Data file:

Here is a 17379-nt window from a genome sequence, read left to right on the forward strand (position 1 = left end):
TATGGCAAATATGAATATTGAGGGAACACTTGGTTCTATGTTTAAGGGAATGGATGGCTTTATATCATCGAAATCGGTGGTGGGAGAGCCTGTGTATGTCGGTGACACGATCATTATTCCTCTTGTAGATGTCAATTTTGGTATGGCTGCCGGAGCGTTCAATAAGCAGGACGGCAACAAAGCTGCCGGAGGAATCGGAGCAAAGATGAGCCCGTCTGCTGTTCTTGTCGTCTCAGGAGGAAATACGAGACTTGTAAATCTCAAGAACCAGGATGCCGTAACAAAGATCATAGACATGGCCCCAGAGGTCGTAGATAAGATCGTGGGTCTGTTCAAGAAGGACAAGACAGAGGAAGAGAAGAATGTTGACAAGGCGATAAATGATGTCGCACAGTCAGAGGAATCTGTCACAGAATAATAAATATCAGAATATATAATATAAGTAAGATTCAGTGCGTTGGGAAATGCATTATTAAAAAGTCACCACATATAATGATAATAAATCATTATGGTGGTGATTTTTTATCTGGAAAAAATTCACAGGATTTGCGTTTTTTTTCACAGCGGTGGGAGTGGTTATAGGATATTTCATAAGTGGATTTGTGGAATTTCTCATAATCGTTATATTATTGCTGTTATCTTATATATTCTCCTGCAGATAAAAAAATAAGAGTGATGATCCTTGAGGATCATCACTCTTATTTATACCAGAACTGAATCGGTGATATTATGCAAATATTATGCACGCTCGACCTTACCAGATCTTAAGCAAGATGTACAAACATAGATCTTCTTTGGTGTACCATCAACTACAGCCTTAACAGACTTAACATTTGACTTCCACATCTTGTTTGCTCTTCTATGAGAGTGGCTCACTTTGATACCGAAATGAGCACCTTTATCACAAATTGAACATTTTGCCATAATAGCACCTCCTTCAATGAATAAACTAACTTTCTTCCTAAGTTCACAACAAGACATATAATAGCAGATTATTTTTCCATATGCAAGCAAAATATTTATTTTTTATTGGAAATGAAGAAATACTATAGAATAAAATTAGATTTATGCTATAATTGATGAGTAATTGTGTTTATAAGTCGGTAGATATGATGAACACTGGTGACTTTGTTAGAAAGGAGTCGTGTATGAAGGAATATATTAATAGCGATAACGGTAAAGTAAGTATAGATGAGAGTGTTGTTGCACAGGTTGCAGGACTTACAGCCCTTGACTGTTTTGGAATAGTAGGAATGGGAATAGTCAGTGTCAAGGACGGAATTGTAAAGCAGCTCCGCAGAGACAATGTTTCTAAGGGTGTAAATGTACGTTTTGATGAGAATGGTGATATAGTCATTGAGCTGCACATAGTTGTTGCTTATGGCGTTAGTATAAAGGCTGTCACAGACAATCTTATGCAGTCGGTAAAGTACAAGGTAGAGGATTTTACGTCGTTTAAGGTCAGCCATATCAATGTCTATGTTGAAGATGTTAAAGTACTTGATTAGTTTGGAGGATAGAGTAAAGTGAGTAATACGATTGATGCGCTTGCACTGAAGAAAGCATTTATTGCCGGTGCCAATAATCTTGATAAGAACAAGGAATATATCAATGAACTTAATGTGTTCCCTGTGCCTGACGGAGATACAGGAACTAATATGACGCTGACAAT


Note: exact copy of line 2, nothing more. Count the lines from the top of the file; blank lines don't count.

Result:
TATGGCAAATATGAATATTGAGGGAACACTTGGTTCTATGTTTAAGGGAATGGATGGCTTTATATCATCGAAATCGGTGGTGGGAGAGCCTGTGTATGTCGGTGACACGATCATTATTCCTCTTGTAGATGTCAATTTTGGTATGGCTGCCGGAGCGTTCAATAAGCAGGACGGCAACAAAGCTGCCGGAGGAATCGGAGCAAAGATGAGCCCGTCTGCTGTTCTTGTCGTCTCAGGAGGAAATACGAGACTTGTAAATCTCAAGAACCAGGATGCCGTAACAAAGATCATAGACATGGCCCCAGAGGTCGTAGATAAGATCGTGGGTCTGTTCAAGAAGGACAAGACAGAGGAAGAGAAGAATGTTGACAAGGCGATAAATGATGTCGCACAGTCAGAGGAATCTGTCACAGAATAATAAATATCAGAATATATAATATAAGTAAGATTCAGTGCGTTGGGAAATGCATTATTAAAAAGTCACCACATATAATGATAATAAATCATTATGGTGGTGATTTTTTATCTGGAAAAAATTCACAGGATTTGCGTTTTTTTTCACAGCGGTGGGAGTGGTTATAGGATATTTCATAAGTGGATTTGTGGAATTTCTCATAATCGTTATATTATTGCTGTTATCTTATATATTCTCCTGCAGATAAAAAAATAAGAGTGATGATCCTTGAGGATCATCACTCTTATTTATACCAGAACTGAATCGGTGATATTATGCAAATATTATGCACGCTCGACCTTACCAGATCTTAAGCAAGATGTACAAACATAGATCTTCTTTGGTGTACCATCAACTACAGCCTTAACAGACTTAACATTTGACTTCCACATCTTGTTTGCTCTTCTATGAGAGTGGCTCACTTTGATACCGAAATGAGCACCTTTATCACAAATTGAACATTTTGCCATAATAGCACCTCCTTCAATGAATAAACTAACTTTCTTCCTAAGTTCACAACAAGACATATAATAGCAGATTATTTTTCCATATGCAAGCAAAATATTTATTTTTTATTGGAAATGAAGAAATACTATAGAATAAAATTAGATTTATGCTATAATTGATGAGTAATTGTGTTTATAAGTCGGTAGATATGATGAACACTGGTGACTTTGTTAGAAAGGAGTCGTGTATGAAGGAATATATTAATAGCGATAACGGTAAAGTAAGTATAGATGAGAGTGTTGTTGCACAGGTTGCAGGACTTACAGCCCTTGACTGTTTTGGAATAGTAGGAATGGGAATAGTCAGTGTCAAGGACGGAATTGTAAAGCAGCTCCGCAGAGACAATGTTTCTAAGGGTGTAAATGTACGTTTTGATGAGAATGGTGATATAGTCATTGAGCTGCACATAGTTGTTGCTTATGGCGTTAGTATAAAGGCTGTCACAGACAATCTTATGCAGTCGGTAAAGTACAAGGTAGAGGATTTTACGTCGTTTAAGGTCAGCCATATCAATGTCTATGTTGAAGATGTTAAAGTACTTGATTAGTTTGGAGGATAGAGTAAAGTGAGTAATACGATTGATGCGCTTGCACTGAAGAAAGCATTTATTGCCGGTGCCAATAATCTTGATAAGAACAAGGAATATATCAATGAACTTAATGTGTTCCCTGTGCCTGACGGAGATACAGGAACTAATATGACGCTGACAAT